Samuel Davis update

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wserra
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Re: Samuel Davis update

Postby wserra » Wed Aug 15, 2012 10:33 am

So the idiot (1) maximizes his time by pleading on the eve of trial, and thus without a plea agreement, and then (2) further maximizes his time by not showing for sentence. My bet is that the two months he spent on the lam will cost him at least two more years in prison.

These sovrun types sure have figured it all out.
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Re: Samuel Davis update

Postby Dr. Caligari » Wed Aug 15, 2012 6:42 pm

wserra wrote:So the idiot (1) maximizes his time by pleading on the eve of trial, and thus without a plea agreement, and then (2) further maximizes his time by not showing for sentence. My bet is that the two months he spent on the lam will cost him at least two more years in prison.

These sovrun types sure have figured it all out.


Since he's already been sentenced in this case, won't they have to prosecute him again for failure to appear/ interstate flight, etc.? (Not that I think they won't.)
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Re: Samuel Davis update

Postby wserra » Wed Aug 15, 2012 9:04 pm

Dr. Caligari wrote:Since he's already been sentenced in this case, won't they have to prosecute him again for failure to appear/ interstate flight, etc.? (Not that I think they won't.)


Yes, that's what I meant. I can't imagine that they won't.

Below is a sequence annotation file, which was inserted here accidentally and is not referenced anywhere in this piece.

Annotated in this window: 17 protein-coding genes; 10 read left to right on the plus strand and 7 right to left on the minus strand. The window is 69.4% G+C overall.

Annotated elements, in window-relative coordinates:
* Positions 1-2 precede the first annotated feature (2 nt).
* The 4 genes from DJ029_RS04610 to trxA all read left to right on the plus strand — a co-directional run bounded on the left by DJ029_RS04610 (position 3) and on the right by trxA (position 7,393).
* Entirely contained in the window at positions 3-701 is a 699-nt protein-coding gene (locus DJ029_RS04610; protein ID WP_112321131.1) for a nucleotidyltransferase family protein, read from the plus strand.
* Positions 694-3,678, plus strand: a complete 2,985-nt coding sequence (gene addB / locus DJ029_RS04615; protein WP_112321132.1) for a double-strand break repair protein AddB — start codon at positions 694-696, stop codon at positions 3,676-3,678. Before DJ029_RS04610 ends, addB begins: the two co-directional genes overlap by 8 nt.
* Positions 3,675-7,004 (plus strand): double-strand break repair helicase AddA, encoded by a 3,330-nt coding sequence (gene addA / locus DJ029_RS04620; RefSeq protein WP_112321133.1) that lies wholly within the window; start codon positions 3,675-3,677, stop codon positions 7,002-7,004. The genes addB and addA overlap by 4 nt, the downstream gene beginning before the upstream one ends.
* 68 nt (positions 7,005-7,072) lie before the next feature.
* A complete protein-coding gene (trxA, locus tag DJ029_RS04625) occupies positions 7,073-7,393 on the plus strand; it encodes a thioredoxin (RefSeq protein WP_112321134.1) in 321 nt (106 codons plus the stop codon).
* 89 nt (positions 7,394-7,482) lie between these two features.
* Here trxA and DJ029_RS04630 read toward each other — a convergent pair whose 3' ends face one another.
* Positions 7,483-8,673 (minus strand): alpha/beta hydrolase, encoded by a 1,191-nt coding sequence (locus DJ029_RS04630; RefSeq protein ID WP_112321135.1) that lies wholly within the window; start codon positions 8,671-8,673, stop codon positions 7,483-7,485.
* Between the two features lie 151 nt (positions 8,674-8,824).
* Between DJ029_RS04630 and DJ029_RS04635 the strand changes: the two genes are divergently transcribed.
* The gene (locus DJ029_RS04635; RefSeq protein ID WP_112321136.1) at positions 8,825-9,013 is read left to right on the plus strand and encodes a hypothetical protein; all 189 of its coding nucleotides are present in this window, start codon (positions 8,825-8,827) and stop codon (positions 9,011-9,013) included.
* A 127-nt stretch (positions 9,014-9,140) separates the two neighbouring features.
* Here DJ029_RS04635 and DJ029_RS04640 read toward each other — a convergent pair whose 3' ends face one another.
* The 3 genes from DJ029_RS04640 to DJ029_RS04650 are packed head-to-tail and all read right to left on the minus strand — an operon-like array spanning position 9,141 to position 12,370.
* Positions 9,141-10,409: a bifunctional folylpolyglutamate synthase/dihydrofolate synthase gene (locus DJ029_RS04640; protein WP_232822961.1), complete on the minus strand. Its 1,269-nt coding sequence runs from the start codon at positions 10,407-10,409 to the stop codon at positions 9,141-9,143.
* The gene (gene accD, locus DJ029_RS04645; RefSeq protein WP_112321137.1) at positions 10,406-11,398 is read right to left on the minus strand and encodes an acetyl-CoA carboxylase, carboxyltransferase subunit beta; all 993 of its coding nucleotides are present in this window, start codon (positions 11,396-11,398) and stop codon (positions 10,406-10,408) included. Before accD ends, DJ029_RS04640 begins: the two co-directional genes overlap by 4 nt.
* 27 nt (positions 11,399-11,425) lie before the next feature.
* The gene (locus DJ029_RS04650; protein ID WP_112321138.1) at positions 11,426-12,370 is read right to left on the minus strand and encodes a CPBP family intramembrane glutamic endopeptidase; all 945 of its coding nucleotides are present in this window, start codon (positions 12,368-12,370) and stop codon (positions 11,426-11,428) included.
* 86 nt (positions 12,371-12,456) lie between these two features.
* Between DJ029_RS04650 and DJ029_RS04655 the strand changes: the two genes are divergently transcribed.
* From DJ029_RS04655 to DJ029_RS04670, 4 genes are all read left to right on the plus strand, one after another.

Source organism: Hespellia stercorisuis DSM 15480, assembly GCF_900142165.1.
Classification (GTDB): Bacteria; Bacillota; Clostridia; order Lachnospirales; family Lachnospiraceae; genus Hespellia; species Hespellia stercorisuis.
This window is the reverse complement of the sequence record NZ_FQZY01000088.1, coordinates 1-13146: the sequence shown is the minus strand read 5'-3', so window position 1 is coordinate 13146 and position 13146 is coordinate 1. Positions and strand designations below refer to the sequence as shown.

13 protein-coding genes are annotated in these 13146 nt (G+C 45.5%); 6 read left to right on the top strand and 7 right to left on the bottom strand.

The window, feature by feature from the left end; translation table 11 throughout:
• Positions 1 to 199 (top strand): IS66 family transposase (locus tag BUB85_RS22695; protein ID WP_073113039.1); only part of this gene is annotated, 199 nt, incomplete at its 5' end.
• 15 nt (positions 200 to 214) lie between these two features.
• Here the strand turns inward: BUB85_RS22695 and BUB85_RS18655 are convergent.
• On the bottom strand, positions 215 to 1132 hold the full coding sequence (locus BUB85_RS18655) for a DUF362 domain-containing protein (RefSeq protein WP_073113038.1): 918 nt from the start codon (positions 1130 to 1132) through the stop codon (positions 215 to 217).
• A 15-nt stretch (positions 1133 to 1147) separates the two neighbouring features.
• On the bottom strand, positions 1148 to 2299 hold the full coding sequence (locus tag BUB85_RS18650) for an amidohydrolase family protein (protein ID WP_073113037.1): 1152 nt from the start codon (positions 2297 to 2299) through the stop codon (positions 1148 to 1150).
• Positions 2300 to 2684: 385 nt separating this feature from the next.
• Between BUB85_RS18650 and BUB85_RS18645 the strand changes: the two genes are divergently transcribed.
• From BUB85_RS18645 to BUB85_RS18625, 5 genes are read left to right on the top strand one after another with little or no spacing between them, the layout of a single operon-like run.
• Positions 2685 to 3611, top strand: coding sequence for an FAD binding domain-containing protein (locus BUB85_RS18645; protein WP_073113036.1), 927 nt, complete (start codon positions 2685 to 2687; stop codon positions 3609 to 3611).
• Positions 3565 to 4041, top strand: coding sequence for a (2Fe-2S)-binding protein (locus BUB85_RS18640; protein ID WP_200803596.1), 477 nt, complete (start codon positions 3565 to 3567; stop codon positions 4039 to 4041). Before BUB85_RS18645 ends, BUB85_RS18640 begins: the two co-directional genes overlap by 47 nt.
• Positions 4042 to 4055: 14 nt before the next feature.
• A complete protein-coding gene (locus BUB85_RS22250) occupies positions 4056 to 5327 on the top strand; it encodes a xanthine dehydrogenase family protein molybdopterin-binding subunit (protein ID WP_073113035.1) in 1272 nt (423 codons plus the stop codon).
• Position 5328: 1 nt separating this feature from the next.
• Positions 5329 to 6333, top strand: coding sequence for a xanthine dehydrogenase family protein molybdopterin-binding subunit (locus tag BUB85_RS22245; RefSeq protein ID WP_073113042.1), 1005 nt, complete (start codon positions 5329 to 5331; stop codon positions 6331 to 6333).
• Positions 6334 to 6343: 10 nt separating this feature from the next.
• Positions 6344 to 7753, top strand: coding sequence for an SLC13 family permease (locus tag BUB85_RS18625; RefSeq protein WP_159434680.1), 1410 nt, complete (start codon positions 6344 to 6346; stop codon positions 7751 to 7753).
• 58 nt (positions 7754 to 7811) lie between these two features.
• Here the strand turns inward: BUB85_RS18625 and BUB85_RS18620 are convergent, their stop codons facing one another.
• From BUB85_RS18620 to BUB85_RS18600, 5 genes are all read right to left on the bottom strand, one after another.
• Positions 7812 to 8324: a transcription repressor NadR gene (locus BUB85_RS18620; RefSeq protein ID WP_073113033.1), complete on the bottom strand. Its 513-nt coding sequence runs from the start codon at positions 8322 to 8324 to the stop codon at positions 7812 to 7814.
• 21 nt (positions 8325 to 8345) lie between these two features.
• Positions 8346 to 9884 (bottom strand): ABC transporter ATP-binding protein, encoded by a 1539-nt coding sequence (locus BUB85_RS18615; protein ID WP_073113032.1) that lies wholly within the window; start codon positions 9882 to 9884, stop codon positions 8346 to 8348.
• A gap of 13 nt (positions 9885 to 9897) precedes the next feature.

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Re: Samuel Davis update

Postby Famspear » Sat Mar 23, 2013 7:24 pm

The United States Court of Appeals for the Ninth Circuit rendered this decision on February 1, 2013 in the case of Samuel Lynn Davis:

UNITED STATES OF AMERICA, Plaintiff-Appellee,
v.
SAMUEL DAVIS, Defendant-Appellant.


No. 11-10584

United States Court of Appeals, Ninth Circuit.

Argued and Submitted September 11, 2012—San Francisco, California.

Filed February 1, 2013.

[ . . . ]

WALLACE, Senior Circuit Judge.

Davis appeals from the portion of his sentence that imposes forfeiture and restitution. Davis pleaded guilty to one count of conspiracy to commit money laundering and thirty counts of money laundering under 18 U.S.C. § 1956(h) and aiding and abetting under 18 U.S.C. § 1956(a)(3)(A). He was ordered to forfeit $1.29 million and also to pay about $95,000 in restitution to the Federal Bureau of Investigation (FBI) for funds expended in the operation that led to his arrest. On appeal, he argues that requiring him to pay both restitution and forfeiture will result in an impermissible double recovery for the government. He therefore requests that his forfeiture amount be offset by his restitution amount. We have jurisdiction under 28 U.S.C. § 1291, and we affirm.


I.

Undercover FBI agents asked Davis to help them launder money, which they represented was stolen from Wachovia Bank. Davis received the money and engaged in various financial transactions intended to conceal the nature and source of the "stolen money." He took a percentage of the funds as compensation. After working alone for several months, he enlisted the aid of his co-defendant, Shawn Rice.

By the time of the filing of the Indictment, agents had provided Davis and Rice with a total of $1,293,782. Davis had taken $73,782 for his work, and Davis and Rice had transferred $1,198,000 back to the agents.

The government sought a criminal in personam forfeiture judgment of $1,290,000 against Davis pursuant to 18 U.S.C. § 981, 28 U.S.C. § 2641, and 18 U.S.C. § 982. The district court initially denied the in personam amount, but did order forfeiture of $2,597.50 seized from two bank accounts in Davis's name. Davis was also ordered to pay $95,782 in restitution to the FBI. After we decided United States v. Newman, 659 F.3d 1235 (9th Cir. 2011), which held that a district judge does not have discretion to reduce or eliminate a criminal forfeiture unless required by statute or the Constitution, id. at 1240, the government filed a Rule 35 motion requesting amendment to the forfeiture judgment. On the same day the motion was filed, the district court revised its forfeiture order to include the requested in personam judgment.


II.